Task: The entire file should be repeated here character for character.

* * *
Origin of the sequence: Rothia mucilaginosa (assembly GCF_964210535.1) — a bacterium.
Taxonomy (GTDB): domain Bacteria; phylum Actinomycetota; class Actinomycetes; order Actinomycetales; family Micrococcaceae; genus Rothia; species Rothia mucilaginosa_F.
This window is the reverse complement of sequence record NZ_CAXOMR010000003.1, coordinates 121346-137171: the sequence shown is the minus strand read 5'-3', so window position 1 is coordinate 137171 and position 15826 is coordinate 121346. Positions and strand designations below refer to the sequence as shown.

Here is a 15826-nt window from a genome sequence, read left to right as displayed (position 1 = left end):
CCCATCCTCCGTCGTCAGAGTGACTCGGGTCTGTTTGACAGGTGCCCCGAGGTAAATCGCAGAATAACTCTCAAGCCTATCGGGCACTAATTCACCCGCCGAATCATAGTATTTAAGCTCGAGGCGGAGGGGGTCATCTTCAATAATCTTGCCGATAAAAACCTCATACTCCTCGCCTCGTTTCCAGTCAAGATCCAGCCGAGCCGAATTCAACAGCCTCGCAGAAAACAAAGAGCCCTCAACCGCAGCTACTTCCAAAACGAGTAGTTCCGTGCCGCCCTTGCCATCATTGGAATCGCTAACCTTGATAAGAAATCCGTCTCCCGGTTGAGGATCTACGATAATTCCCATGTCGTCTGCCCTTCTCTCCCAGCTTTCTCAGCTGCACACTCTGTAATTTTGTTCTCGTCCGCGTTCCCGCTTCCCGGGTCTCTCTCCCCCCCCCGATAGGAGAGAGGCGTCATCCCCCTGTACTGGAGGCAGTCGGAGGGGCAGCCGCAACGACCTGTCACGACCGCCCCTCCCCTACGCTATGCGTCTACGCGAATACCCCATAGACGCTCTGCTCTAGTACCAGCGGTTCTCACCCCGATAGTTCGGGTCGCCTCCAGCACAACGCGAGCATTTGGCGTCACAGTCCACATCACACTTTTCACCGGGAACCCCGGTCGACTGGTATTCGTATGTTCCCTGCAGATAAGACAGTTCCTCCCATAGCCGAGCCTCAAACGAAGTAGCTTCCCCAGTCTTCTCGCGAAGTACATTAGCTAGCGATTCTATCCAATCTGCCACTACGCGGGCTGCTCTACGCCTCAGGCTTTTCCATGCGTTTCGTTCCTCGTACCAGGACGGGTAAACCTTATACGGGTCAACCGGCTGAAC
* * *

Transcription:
Origin of the sequence: Rothia mucilaginosa (assembly GCF_964210535.1) — a bacterium.
Taxonomy (GTDB): domain Bacteria; phylum Actinomycetota; class Actinomycetes; order Actinomycetales; family Micrococcaceae; genus Rothia; species Rothia mucilaginosa_F.
This window is the reverse complement of sequence record NZ_CAXOMR010000003.1, coordinates 121346-137171: the sequence shown is the minus strand read 5'-3', so window position 1 is coordinate 137171 and position 15826 is coordinate 121346. Positions and strand designations below refer to the sequence as shown.

Here is a 15826-nt window from a genome sequence, read left to right as displayed (position 1 = left end):
CCCATCCTCCGTCGTCAGAGTGACTCGGGTCTGTTTGACAGGTGCCCCGAGGTAAATCGCAGAATAACTCTCAAGCCTATCGGGCACTAATTCACCCGCCGAATCATAGTATTTAAGCTCGAGGCGGAGGGGGTCATCTTCAATAATCTTGCCGATAAAAACCTCATACTCCTCGCCTCGTTTCCAGTCAAGATCCAGCCGAGCCGAATTCAACAGCCTCGCAGAAAACAAAGAGCCCTCAACCGCAGCTACTTCCAAAACGAGTAGTTCCGTGCCGCCCTTGCCATCATTGGAATCGCTAACCTTGATAAGAAATCCGTCTCCCGGTTGAGGATCTACGATAATTCCCATGTCGTCTGCCCTTCTCTCCCAGCTTTCTCAGCTGCACACTCTGTAATTTTGTTCTCGTCCGCGTTCCCGCTTCCCGGGTCTCTCTCCCCCCCCCGATAGGAGAGAGGCGTCATCCCCCTGTACTGGAGGCAGTCGGAGGGGCAGCCGCAACGACCTGTCACGACCGCCCCTCCCCTACGCTATGCGTCTACGCGAATACCCCATAGACGCTCTGCTCTAGTACCAGCGGTTCTCACCCCGATAGTTCGGGTCGCCTCCAGCACAACGCGAGCATTTGGCGTCACAGTCCACATCACACTTTTCACCGGGAACCCCGGTCGACTGGTATTCGTATGTTCCCTGCAGATAAGACAGTTCCTCCCATAGCCGAGCCTCAAACGAAGTAGCTTCCCCAGTCTTCTCGCGAAGTACATTAGCTAGCGATTCTATCCAATCTGCCACTACGCGGGCTGCTCTACGCCTCAGGCTTTTCCATGCGTTTCGTTCCTCGTACCAGGACGGGTAAACCTTATACGGGTCAACCGGCTGAAC